• If you downsample the NEX6/7 files to the resolution of the 75S, you must get some very good IQ (if you start with a good lens like Zeiss glass of course)
  • another aspect is high ISO: the high ISO of the NEX cameras is good and getting better. What I read and see, the high ISO on DMF seems to be very limited
  • and one more: my NEX7 is converted to infrared and I can use it on the Rhincam as well. That gives me IR images with this impressive resolution of 140+ MPixel
  • by using the big image circle of the 6×6 lenses you don’t get any problems with parallax and foreground, as you may know from stitching images by moving the camera. You move within the same image and “simulate” a much bigger sensor
  • shooting the Rinocam is fast! Setting up the picture is the same as with any other tripod shooting, and the shooting of the 8 images does not take more than about 15 seconds (or even less). Moving clouds and changing light is not a big problem. Shooting large format takes far more time and preparation
  • stitching is like any other stitching. On my 3 years old AMD quad core WIN7 with 16 GB using the free MS ICE takes about 20 seconds.


There are really strange arguments in some post and “reports”:

  • you need a good tripod – wrong! no problem, for stitching images you even can shoot hand-held. The stitcher takes care
  • even Fotodiox says: shoot auto WB and auto exposure: shooting RAW auto WB is unimportant, auto exposure give you big problem with light and shadows. Experienced pano shooters use manual exposure (or even bracketing)
  • focusing on the ground glass is a problem: wrong! The ground glass is just for first framing. I control the exact framing of the final image and the focusing with the perfect liveview of the NEX.

Last, but not least: who needs this high resolution?

  • not for the Web, life could be easier!
  • but for real big prints, where you can walk around with your eyes on the picture and enjoy the details
  • you don’t have to be Andres Gurski! My prints are up to 1x2m and I love them 🙂
  • with all these pixels you can use parts of the image like a shift lens

Please, all the PROs making money with DMF cameras out there, don’t kill me, I make fun – not money with my gear :))) I bought the Rinocam like anybody else and don’t get payed for my typing.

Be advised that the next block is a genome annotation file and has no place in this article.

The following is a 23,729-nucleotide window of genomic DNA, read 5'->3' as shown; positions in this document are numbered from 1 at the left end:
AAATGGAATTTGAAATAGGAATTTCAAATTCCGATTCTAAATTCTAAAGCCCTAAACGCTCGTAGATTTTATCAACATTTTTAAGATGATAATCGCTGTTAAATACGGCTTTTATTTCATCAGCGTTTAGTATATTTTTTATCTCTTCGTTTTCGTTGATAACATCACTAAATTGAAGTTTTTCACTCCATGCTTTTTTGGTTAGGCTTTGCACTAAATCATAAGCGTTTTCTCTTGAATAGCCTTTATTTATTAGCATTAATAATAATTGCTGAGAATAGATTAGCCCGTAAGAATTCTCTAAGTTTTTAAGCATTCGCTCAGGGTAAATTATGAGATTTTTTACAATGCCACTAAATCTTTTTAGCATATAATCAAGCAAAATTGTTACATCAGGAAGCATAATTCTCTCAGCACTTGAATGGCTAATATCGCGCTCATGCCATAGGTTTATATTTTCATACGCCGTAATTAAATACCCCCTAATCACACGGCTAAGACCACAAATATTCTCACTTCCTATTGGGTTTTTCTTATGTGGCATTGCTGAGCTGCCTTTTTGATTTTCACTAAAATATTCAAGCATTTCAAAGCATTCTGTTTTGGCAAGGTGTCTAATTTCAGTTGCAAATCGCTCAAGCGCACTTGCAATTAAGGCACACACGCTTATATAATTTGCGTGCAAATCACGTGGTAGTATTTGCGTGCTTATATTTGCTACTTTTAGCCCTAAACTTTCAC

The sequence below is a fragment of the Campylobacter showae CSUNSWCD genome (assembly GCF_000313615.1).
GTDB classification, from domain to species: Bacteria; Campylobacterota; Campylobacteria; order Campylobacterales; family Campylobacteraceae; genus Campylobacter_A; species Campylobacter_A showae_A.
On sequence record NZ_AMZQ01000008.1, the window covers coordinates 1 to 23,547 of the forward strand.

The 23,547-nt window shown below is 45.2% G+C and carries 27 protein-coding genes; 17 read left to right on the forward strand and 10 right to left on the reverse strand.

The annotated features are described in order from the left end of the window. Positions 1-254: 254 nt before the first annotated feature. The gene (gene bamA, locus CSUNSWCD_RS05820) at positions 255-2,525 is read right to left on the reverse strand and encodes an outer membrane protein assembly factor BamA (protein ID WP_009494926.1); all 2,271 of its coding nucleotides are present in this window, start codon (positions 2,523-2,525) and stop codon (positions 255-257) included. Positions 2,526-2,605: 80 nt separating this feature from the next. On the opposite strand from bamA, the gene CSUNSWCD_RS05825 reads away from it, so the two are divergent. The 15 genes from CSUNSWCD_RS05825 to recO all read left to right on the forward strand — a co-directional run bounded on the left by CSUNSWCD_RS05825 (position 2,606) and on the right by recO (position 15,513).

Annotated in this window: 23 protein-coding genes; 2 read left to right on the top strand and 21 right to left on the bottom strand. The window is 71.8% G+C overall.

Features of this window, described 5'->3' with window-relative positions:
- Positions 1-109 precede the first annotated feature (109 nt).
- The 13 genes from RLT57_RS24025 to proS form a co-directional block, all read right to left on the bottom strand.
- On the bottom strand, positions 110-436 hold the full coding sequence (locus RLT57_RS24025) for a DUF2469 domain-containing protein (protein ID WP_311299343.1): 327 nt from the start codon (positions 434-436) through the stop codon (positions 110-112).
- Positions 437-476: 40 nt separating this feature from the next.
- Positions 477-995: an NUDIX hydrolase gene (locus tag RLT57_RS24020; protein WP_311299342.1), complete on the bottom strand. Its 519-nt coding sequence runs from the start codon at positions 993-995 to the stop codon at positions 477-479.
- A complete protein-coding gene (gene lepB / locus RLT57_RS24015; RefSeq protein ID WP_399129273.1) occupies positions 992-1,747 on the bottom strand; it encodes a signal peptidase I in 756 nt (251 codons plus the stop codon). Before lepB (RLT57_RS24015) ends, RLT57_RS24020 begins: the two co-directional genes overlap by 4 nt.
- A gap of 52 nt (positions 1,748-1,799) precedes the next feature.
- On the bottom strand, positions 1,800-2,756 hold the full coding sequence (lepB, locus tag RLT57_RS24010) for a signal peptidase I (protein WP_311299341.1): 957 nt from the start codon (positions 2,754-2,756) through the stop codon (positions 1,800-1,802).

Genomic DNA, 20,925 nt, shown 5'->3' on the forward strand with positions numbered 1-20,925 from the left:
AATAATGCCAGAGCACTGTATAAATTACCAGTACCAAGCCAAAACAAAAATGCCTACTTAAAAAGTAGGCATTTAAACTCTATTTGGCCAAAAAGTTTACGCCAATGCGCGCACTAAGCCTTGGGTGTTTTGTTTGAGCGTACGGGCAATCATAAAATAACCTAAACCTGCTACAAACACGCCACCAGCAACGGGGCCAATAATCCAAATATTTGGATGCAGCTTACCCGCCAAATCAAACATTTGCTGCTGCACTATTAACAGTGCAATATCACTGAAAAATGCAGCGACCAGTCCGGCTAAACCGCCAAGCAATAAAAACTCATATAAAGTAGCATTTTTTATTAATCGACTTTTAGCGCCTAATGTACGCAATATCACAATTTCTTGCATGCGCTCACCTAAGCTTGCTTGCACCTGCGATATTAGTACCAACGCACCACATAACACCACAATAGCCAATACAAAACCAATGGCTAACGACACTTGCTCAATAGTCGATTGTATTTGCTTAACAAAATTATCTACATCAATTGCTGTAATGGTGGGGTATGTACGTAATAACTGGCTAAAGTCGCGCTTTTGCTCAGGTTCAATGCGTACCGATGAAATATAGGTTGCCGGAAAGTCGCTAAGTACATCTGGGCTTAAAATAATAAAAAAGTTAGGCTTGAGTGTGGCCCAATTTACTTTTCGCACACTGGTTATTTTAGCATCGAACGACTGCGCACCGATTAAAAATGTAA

You find more information and a movie about the Rhinocam on the site of Fotodiox Inc.

You may find my images with the Rhonocam here or on my flickr album: www.flickr.com/photos/dierktopp/sets/72157634801332367/

Amazon sells the RhinoCam HERE

Too many words, here are some examples:

First, here is the “monster” on location

With my special NEX7-IR (converted to infrared) and the Zeiss Distagon 40mm/4. You see the ground glass for the first rough framing and the old-fashioned focusing aid in the center. It works for the first focus but for exact focus you use the NEX with the magnification. For the exact control of what you will get on the image you also use the liveview of the NEX and slide the camera to the outer positions.

Rhinocam with NEX7 and Hasselblad Distagon 40mm

NEX6 with Hasselblad Zeiss Distagon 40mm/4 

stitch of 10 images (2×5) from Rhinocam = 14.000×9.300 pixel. A higher resolution of about 6000×4000 pixel is here

Rhinocam with NEX6  and Hasselblad Distagon 40mm@f/16

a crop (the real 1:1 is here)

Rhinocam with NEX6  and Hasselblad Distagon 40mm@f/16

NEX6 with Hasselblad Zeiss Distagon 40mm/4 

stitch of 8 images from Rhinocam about 110 MPixel. A higher resolution of about 6000×4000 pixel is here

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NEX6 with Hasselblad Zeiss Sonnar 150mm/4

 stitch of 2×4 images from Rhinocam about 110 MPixel. A higher resolution of about 6000×4000 pixel is here. If you look at the upper right part, you will find, that this part is blurred, as the image for this part was blurred. But I had only this shot.

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NEX6 with Hasselblad Zeiss Sonnar 150mm/4 

stitch of 2×4 images from Rhinocam about 80MPixel. A higher resolution of about 6000×2700 pixel is here. The distance to the houses is about 200m

80 MPixel with Rhinocam with NEX6  and Zeiss Sonnar 4/150mm

NEX7-IR infrared with Hasselblad Zeiss Sonnar 150mm/4
stitch of 2×4 images from Rhinocam about 123 MPixel
a higher resolution of about 6000×2700 pixel is here

123 MPixel with Rhinocam with NEX7-IR  and Zeiss Sonnar 4/150mm

170 MPix – 
NEX7-IR infrared with Hasselblad Zeiss Distagon 40mm/4

stitch of 10 images from Rhinocam about 170 MPixel
a higher resolution of about 5700×4000 pixel is here

170 MPix - NEX7-IR and Rhinocam with Hasselblad Zeiss Distagon 4

NEX6 with Hasselblad Zeiss Makro-Planar120mm/4
stitch of 2×3 images from Rhinocam about 80 MPixel
a higher resolution of about 6000×2700 pixel is here (here on the big image on flickr you see, what is on the picture with your mouse over for “who is who”)